Volkswagen is reported to be cutting 30,000 jobs in the next three years after striking a deal with its labour unions.
The cuts are the result of the growing cost of the Dieselgate emissions scandal, but they're also aimed at increasing VW’s focus on autonomous and electric cars, according to a report from Reuters.
Some 23,000 of these job losses – which will come before 2020 - will be in VW’s native Germany. It hasn’t been made clear if these are widespread or concentrated within VW’s HQ at Wolfsburg. VW boss Matthias Mueller described the job cuts as "the biggest modernisation programme in the history of the group's core brand."
The spread of the other 7000 redundancies has also not yet been confirmed, but they are expected to be in North and South America, given VW’s now diminished presence in North America and the recession currently happening in South America. The BBC reports that Volkswagen has said none of the redundancies will be compulsory.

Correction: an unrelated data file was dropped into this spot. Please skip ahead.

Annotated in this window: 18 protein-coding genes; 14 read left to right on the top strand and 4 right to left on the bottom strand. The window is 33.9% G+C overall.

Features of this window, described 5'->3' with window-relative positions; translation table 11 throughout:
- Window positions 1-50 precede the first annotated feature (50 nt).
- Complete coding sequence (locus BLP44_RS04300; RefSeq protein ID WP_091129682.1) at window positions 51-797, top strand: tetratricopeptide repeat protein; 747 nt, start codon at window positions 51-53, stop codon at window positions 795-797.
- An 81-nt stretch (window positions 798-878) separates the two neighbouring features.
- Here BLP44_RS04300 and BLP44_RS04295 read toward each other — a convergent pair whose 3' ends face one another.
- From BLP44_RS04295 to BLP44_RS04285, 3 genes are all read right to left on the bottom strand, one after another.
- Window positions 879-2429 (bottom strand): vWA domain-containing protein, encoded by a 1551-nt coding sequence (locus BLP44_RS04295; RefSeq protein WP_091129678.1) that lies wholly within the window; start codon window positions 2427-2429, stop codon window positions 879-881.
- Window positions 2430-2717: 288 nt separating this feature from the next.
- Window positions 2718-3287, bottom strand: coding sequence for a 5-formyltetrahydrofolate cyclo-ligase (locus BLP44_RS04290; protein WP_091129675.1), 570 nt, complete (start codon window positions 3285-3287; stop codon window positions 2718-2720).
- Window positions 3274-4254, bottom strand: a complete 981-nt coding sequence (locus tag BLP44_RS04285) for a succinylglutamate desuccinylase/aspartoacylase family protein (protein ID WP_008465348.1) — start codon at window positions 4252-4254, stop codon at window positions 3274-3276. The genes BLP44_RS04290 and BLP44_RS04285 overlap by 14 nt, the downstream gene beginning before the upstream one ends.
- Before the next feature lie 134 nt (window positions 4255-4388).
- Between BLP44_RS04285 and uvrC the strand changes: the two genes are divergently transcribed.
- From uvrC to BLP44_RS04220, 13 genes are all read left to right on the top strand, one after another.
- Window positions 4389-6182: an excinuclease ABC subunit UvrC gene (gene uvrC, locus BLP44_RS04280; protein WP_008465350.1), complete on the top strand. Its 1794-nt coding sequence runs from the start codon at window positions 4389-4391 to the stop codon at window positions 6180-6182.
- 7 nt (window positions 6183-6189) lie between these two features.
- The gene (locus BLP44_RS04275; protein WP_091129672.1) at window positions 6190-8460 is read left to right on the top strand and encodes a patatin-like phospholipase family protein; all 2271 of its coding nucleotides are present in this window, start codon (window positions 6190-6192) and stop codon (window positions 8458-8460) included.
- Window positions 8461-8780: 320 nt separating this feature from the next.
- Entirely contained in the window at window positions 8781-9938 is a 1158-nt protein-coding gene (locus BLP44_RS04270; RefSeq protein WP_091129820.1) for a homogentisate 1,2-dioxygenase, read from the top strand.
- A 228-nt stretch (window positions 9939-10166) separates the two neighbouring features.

The cuts make up around 5% of VW’s 610,000-strong employee base (nearer one fifth in Germany, where 120,000 work for VW), but Reuters also reports that 9000 new jobs are to be created around the brand’s renewed electric vehicle push.
The aim of the move is to raise VW's operating profit from 2% to 4%.
The job losses are expected to trim €3.7 billion (around £3.1bn) from VW’s yearly outgoings. Earlier this year, VW put aside £13.6bn to cover the cost of the emissions scandal. Some £9.62bn of that will go on compensation for US owners alone.